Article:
Lake Winnipeg

WinnipegWinnipeg LakeLake Winnipeg, Manitoba
Lake Winnipeg (Lac Winnipeg) is a very large, but relatively shallow 24514 km2 lake in North America, in the province of Manitoba, Canada.wikipedia
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Winnipeg

Winnipeg, ManitobaWinnipeg, CanadaWinnipeg, MB
Its southern end is about 55 km north of the city of Winnipeg.
The city is named after the nearby Lake Winnipeg; the name comes from the Western Cree words for muddy water.

Manitoba

MBManitoba, CanadaProvince of Manitoba
Lake Winnipeg (Lac Winnipeg) is a very large, but relatively shallow 24514 km2 lake in North America, in the province of Manitoba, Canada. Lake Winnipeg has the largest watershed of any lake in Canada, receiving water from three US states (North Dakota, South Dakota and Minnesota) and four Canadian provinces (Alberta, Saskatchewan, Ontario and Manitoba).
Lake Winnipeg is the tenth-largest freshwater lake in the world.

Sagkeeng First Nation

Fort AlexanderFort Alexander, ManitobaFort Alexander 3
The Sagkeeng First Nation holds a reserve on Turtle Island, in the southern part of the lake.
The Sagkeeng First Nation is an Anishinaabe First Nation that holds territory in the southern part of Lake Winnipeg, Manitoba, Canada, 120 kilometers north of the city of Winnipeg ("Win-nipi" is a Cree word meaning "murky waters"), and on the mainland.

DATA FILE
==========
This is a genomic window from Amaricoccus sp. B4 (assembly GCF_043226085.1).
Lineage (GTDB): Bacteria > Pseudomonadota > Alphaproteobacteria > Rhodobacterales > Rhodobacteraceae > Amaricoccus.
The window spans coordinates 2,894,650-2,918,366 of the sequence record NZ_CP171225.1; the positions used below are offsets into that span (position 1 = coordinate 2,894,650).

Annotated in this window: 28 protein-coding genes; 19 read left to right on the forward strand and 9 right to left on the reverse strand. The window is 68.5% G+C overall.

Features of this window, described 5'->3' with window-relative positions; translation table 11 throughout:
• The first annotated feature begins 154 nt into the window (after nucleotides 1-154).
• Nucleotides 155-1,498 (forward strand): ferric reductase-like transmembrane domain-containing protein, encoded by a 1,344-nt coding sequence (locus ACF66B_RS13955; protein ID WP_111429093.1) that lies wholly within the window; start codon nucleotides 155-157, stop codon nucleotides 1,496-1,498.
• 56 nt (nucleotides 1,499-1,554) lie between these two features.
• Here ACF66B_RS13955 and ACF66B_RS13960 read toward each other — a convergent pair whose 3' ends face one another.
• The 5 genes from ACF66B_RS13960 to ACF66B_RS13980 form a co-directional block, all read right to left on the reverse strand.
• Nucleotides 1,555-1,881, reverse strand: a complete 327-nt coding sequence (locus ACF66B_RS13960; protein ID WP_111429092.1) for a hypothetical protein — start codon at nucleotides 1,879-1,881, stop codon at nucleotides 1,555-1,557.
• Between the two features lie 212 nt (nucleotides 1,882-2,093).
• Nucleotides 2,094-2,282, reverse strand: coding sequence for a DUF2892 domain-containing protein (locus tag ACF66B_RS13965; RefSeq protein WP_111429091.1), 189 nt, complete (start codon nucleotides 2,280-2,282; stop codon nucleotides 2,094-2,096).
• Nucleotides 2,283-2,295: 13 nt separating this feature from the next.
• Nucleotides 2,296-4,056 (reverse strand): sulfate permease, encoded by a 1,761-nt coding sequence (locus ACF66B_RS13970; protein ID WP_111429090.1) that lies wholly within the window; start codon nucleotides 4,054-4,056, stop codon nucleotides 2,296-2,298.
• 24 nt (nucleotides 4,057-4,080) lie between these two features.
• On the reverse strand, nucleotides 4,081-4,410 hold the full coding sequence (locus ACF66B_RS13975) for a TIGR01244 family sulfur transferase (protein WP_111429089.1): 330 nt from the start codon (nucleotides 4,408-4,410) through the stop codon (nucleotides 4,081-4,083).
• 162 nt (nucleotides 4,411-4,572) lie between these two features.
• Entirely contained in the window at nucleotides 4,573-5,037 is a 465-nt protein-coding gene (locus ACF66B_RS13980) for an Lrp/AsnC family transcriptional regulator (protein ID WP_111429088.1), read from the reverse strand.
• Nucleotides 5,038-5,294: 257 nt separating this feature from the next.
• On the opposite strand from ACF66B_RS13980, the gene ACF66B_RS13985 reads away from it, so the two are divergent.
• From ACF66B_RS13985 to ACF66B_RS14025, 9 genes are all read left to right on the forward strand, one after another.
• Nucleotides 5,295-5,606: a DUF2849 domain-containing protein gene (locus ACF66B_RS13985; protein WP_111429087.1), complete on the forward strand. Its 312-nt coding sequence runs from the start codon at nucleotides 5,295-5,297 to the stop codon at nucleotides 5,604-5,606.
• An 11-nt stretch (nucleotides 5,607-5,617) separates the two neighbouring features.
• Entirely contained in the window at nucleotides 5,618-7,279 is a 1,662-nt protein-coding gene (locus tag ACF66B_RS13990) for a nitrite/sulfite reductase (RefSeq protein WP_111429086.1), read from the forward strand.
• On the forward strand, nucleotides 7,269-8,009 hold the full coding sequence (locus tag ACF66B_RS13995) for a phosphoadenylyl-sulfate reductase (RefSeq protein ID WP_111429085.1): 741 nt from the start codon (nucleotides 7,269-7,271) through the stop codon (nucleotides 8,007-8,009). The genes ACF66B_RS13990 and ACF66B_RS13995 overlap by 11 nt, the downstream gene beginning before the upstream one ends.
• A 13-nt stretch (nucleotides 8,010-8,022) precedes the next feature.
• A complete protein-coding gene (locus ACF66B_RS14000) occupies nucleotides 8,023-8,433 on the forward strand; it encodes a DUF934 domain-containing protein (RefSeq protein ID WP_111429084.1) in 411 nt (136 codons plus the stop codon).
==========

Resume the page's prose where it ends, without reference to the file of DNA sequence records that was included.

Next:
North Dakota

NDNorthState of North Dakota
Lake Winnipeg has the largest watershed of any lake in Canada, receiving water from three US states (North Dakota, South Dakota and Minnesota) and four Canadian provinces (Alberta, Saskatchewan, Ontario and Manitoba).
Its fertile soil, drained by the meandering Red River flowing northward into Lake Winnipeg, supports a large agriculture industry.

Saskatchewan River

SaskatchewanNorth Saskatchewan RiverSaskatchewan R.
The Saskatchewan River flows in from the west through Cedar Lake, the Red River (including Assiniboine River) flows in from the south and the Winnipeg River (draining Lake of the Woods, Rainy River and Rainy Lake) enters from the southeast.
The Saskatchewan River (Cree: kisiskāciwani-sīpiy, "swift flowing river") is a major river in Canada, about 550 km long, flowing roughly eastward across Saskatchewan and Manitoba to empty into Lake Winnipeg.

Nelson River